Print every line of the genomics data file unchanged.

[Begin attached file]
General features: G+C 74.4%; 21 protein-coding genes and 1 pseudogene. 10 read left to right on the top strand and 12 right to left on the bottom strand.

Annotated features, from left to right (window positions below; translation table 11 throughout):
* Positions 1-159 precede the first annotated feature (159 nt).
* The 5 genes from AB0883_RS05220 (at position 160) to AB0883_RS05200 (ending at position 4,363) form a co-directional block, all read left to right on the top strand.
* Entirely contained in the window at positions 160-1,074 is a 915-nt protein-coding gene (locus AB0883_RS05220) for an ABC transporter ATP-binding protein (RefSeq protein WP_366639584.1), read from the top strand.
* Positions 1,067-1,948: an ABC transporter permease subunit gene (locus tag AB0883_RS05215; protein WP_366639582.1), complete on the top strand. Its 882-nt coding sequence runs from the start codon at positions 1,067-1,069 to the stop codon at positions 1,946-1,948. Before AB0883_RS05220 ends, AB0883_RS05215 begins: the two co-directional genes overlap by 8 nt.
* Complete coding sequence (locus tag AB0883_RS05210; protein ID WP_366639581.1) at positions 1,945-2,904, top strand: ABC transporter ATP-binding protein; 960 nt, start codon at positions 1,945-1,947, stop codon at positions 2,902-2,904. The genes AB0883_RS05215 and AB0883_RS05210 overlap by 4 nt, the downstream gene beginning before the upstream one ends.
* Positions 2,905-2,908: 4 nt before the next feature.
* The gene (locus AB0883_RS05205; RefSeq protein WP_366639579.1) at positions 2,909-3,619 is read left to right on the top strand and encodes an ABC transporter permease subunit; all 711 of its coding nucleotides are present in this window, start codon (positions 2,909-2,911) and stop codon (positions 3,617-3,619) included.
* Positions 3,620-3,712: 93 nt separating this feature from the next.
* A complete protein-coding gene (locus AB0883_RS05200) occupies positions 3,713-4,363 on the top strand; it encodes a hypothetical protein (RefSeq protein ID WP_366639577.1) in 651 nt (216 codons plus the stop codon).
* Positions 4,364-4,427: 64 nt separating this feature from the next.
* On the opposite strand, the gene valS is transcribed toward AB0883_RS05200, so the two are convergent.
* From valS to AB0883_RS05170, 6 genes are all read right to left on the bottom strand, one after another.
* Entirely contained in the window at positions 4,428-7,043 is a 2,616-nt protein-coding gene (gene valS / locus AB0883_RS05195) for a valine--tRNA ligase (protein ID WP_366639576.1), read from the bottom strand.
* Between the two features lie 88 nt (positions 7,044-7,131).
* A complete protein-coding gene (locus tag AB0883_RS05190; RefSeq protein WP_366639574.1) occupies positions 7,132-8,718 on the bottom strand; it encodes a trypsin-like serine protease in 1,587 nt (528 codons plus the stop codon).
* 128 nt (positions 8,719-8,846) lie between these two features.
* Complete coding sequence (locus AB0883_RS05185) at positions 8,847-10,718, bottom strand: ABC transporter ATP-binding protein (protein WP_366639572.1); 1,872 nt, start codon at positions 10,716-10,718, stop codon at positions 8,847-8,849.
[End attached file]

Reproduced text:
General features: G+C 74.4%; 21 protein-coding genes and 1 pseudogene. 10 read left to right on the top strand and 12 right to left on the bottom strand.

Annotated features, from left to right (window positions below; translation table 11 throughout):
* Positions 1-159 precede the first annotated feature (159 nt).
* The 5 genes from AB0883_RS05220 (at position 160) to AB0883_RS05200 (ending at position 4,363) form a co-directional block, all read left to right on the top strand.
* Entirely contained in the window at positions 160-1,074 is a 915-nt protein-coding gene (locus AB0883_RS05220) for an ABC transporter ATP-binding protein (RefSeq protein WP_366639584.1), read from the top strand.
* Positions 1,067-1,948: an ABC transporter permease subunit gene (locus tag AB0883_RS05215; protein WP_366639582.1), complete on the top strand. Its 882-nt coding sequence runs from the start codon at positions 1,067-1,069 to the stop codon at positions 1,946-1,948. Before AB0883_RS05220 ends, AB0883_RS05215 begins: the two co-directional genes overlap by 8 nt.
* Complete coding sequence (locus tag AB0883_RS05210; protein ID WP_366639581.1) at positions 1,945-2,904, top strand: ABC transporter ATP-binding protein; 960 nt, start codon at positions 1,945-1,947, stop codon at positions 2,902-2,904. The genes AB0883_RS05215 and AB0883_RS05210 overlap by 4 nt, the downstream gene beginning before the upstream one ends.
* Positions 2,905-2,908: 4 nt before the next feature.
* The gene (locus AB0883_RS05205; RefSeq protein WP_366639579.1) at positions 2,909-3,619 is read left to right on the top strand and encodes an ABC transporter permease subunit; all 711 of its coding nucleotides are present in this window, start codon (positions 2,909-2,911) and stop codon (positions 3,617-3,619) included.
* Positions 3,620-3,712: 93 nt separating this feature from the next.
* A complete protein-coding gene (locus AB0883_RS05200) occupies positions 3,713-4,363 on the top strand; it encodes a hypothetical protein (RefSeq protein ID WP_366639577.1) in 651 nt (216 codons plus the stop codon).
* Positions 4,364-4,427: 64 nt separating this feature from the next.
* On the opposite strand, the gene valS is transcribed toward AB0883_RS05200, so the two are convergent.
* From valS to AB0883_RS05170, 6 genes are all read right to left on the bottom strand, one after another.
* Entirely contained in the window at positions 4,428-7,043 is a 2,616-nt protein-coding gene (gene valS / locus AB0883_RS05195) for a valine--tRNA ligase (protein ID WP_366639576.1), read from the bottom strand.
* Between the two features lie 88 nt (positions 7,044-7,131).
* A complete protein-coding gene (locus tag AB0883_RS05190; RefSeq protein WP_366639574.1) occupies positions 7,132-8,718 on the bottom strand; it encodes a trypsin-like serine protease in 1,587 nt (528 codons plus the stop codon).
* 128 nt (positions 8,719-8,846) lie between these two features.
* Complete coding sequence (locus AB0883_RS05185) at positions 8,847-10,718, bottom strand: ABC transporter ATP-binding protein (protein WP_366639572.1); 1,872 nt, start codon at positions 10,716-10,718, stop codon at positions 8,847-8,849.